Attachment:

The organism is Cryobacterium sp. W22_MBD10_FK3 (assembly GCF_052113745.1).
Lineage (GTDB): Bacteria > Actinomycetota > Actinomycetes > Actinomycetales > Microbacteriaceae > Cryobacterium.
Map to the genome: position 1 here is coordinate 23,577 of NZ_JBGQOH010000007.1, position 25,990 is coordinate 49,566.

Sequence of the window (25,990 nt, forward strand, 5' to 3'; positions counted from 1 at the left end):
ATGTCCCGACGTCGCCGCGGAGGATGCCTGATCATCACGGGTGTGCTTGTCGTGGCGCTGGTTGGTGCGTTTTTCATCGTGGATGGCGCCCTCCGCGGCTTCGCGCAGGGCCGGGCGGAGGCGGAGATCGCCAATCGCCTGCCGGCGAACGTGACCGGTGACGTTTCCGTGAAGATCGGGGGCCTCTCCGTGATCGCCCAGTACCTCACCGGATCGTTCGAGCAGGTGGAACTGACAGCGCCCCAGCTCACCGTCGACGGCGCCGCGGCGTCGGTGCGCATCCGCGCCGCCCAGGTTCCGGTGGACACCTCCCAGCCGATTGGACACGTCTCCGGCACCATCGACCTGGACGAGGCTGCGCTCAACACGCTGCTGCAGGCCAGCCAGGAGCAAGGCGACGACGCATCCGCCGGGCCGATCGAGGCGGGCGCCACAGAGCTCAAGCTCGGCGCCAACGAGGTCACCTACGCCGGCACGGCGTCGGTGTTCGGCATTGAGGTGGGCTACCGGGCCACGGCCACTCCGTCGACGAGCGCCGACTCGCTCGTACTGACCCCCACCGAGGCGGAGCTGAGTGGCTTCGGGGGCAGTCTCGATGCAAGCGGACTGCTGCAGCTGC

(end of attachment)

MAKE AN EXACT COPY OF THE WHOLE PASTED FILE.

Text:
The organism is Cryobacterium sp. W22_MBD10_FK3 (assembly GCF_052113745.1).
Lineage (GTDB): Bacteria > Actinomycetota > Actinomycetes > Actinomycetales > Microbacteriaceae > Cryobacterium.
Map to the genome: position 1 here is coordinate 23,577 of NZ_JBGQOH010000007.1, position 25,990 is coordinate 49,566.

Sequence of the window (25,990 nt, forward strand, 5' to 3'; positions counted from 1 at the left end):
ATGTCCCGACGTCGCCGCGGAGGATGCCTGATCATCACGGGTGTGCTTGTCGTGGCGCTGGTTGGTGCGTTTTTCATCGTGGATGGCGCCCTCCGCGGCTTCGCGCAGGGCCGGGCGGAGGCGGAGATCGCCAATCGCCTGCCGGCGAACGTGACCGGTGACGTTTCCGTGAAGATCGGGGGCCTCTCCGTGATCGCCCAGTACCTCACCGGATCGTTCGAGCAGGTGGAACTGACAGCGCCCCAGCTCACCGTCGACGGCGCCGCGGCGTCGGTGCGCATCCGCGCCGCCCAGGTTCCGGTGGACACCTCCCAGCCGATTGGACACGTCTCCGGCACCATCGACCTGGACGAGGCTGCGCTCAACACGCTGCTGCAGGCCAGCCAGGAGCAAGGCGACGACGCATCCGCCGGGCCGATCGAGGCGGGCGCCACAGAGCTCAAGCTCGGCGCCAACGAGGTCACCTACGCCGGCACGGCGTCGGTGTTCGGCATTGAGGTGGGCTACCGGGCCACGGCCACTCCGTCGACGAGCGCCGACTCGCTCGTACTGACCCCCACCGAGGCGGAGCTGAGTGGCTTCGGGGGCAGTCTCGATGCAAGCGGACTGCTGCAGCTGC